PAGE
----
How Smoke Damages a Home

Smoke Damage: How it Can Hurt Your Home

Smoke damage can wreak havoc on your home, but how? Read on to learn more.

Fire & Smoke Damage RestorationA new house fire is reported to fire departments about every 24 seconds. Fires cost thousands of civilians their lives each year and do costly damage to homes and nearby buildings. 

Fire and smoke damage is severe, and you’ll want to act fast to get rid of the smells and stains before they become permanent. Homes that survive a fire need an inspection as soon as possible to quickly determine recovery options.

If your house is still intact after a fire and you wonder what your next steps should be, keep reading! After getting clearance to return, and after contacting your insurance company, your next best move is to see what has to be thrown out. While you search, keep an eye out for the following tell-tale signs of fire and smoke damage. Below, we’ll also provide a few potential solutions to restore your home. 

Fire and Smoke Damage: Common Problems and Their Solutions 

Fires are already a dangerous hassle without mentioning all the headaches that follow. Last year in the U.S. alone, fires cost $23 billion in repairs. Not everyone is so fortunate to still have a home standing to repair after a fire breaks out. If you are, know that you may encounter a few of these hurdles to restoring your home. 

Weakened Structure

We all know that fire can do a number on wooden beams and drywall, but it can also warp metal frames if temperatures become hot enough. Fire can damage concrete and cause it to expand and crack. The exposed layers will burn and swell more quickly, which may cause the outer layers to break off, eventually leading to an unsound structure. 

Structural damage is no joke, and walking into a home without a proper clearance from an authorized inspector can easily cost you your life. Ceilings can collapse, floorboards can turn to ash under your feet, and walls could cave in around you. This is why victims of a house fire must have building inspectors check out the foundation and the structure. In places where a structure is considered weak, inspectors may suggest an engineer or an architect.  

Stained Furniture 

Sometimes a house fire will consume all the furniture, leaving only scorched remains behind. Furniture that has escaped the burning and singeing will still have a strong smoke smell trapped inside its material. Check each furniture piece over for charring or singed fabric. If it passes, use these quick tips to get the smoke smell out: 

Fabric: Supermarkets typically carry fabric-cleaner on their shelves, and you’ll want to find the most heavy-duty product available. If you’re more interested in home remedies, use baking soda, or a blend of water and vinegar.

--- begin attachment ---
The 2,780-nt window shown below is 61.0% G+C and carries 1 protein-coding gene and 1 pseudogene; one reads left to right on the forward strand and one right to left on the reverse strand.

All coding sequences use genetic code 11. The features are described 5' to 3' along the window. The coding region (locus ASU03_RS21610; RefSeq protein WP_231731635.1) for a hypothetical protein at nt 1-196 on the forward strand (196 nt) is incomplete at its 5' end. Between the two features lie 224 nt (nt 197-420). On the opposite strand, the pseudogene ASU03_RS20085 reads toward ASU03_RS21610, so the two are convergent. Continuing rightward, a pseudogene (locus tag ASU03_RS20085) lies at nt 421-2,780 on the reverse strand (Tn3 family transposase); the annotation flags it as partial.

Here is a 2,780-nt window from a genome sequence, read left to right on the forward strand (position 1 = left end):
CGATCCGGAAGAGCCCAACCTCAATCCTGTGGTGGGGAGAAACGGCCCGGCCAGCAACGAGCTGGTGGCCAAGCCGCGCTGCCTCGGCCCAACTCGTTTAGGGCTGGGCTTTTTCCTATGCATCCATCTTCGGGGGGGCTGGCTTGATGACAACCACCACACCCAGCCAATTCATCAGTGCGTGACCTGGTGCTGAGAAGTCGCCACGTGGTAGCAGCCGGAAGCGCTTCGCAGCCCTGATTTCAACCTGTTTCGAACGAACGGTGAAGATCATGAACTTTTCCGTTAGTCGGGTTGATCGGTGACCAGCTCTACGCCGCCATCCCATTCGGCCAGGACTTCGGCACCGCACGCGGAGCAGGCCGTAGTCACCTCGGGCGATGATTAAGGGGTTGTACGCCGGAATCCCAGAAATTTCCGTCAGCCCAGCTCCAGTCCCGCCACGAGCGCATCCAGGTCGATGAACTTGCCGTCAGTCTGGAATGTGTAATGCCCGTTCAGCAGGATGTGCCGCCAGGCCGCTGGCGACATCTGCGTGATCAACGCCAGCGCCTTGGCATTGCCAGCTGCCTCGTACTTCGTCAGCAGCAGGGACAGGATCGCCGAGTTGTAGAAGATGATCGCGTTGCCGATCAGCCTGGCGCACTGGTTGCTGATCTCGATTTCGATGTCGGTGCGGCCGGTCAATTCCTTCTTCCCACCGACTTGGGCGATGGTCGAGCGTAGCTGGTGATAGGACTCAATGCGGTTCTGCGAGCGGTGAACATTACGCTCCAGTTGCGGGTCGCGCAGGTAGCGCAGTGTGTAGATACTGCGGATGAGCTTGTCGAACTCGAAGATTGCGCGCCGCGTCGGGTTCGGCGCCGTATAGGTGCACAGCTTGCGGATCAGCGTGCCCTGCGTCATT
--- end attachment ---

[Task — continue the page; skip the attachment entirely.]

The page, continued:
The baking soda will help lift and consume the cause of the smell. Vinegar and water will help terminate the smoke odors, but may leave a sharp, sour scent behind for a little while. Use this method outdoors if you can. 

Leather: Leather is a lot tougher than most fabrics, which means you’ll be able to use a slightly harsher cleaner (diluted with water). First, though, you need to remove any of the dry or oily smoke and ash residue with a brush or vacuum. 

After the surface is cleared, mix together a small portion of ammonia with water (look online for exact measurements for your furniture), and wipe clean. You might want to follow up with a leather conditioner to avoid drying the material out. 

Wood: Wooden furniture like coffee tables and end tables are susceptible to smoke damage just like your couches and chairs. You’ll want to take a light brush to the wood to remove any soot or debris from crevices. Next, do a mild wash. 

Some suggest using a bleach and water solution, but a designated wood cleaner would undoubtedly work best. You’ll likely need to refinish the surface once the smoke damage is removed, or at least recondition it.

 

For more information on professionally removing odors from the interior of a home after a house fire, check out the resources here from BMS Cat.  

Discolored Walls and Ceilings

Fire and smoke are very likely to stain the walls and ceiling of any room they spread to. If you’re lucky enough to have a home to return to, cleaning off soot, ash, and smoke stains from the walls and ceilings doesn’t seem like such a chore. 

Homeowners must clean the walls and ceiling carefully to avoid damaging the materials and causing more harm. Oversaturating drywall or other wall materials can cause it to mold or fall apart. Use a damp cloth for as long as you can, removing as much of the discoloration as water will let you. From there, you’ll have to research which cleaning chemicals will help remove stains from your material type while keeping them unblemished. 

Wallpaper is especially tough to restore without messing up the pattern or design underneath. A simple water and cloth scrub will work best here since bleach, ammonia, and other chemicals will stain or possibly disintegrate wallpaper. 

Resources and Answers at BMS CAT

Damages from fire and smoke are severe, and surviving a house fire is a dizzying experience. But there’s help and resources online to help you get back on your feet. 

Check out other insightful industry tips and advice from the professionals at BMS Cat. Check out their website today to learn more!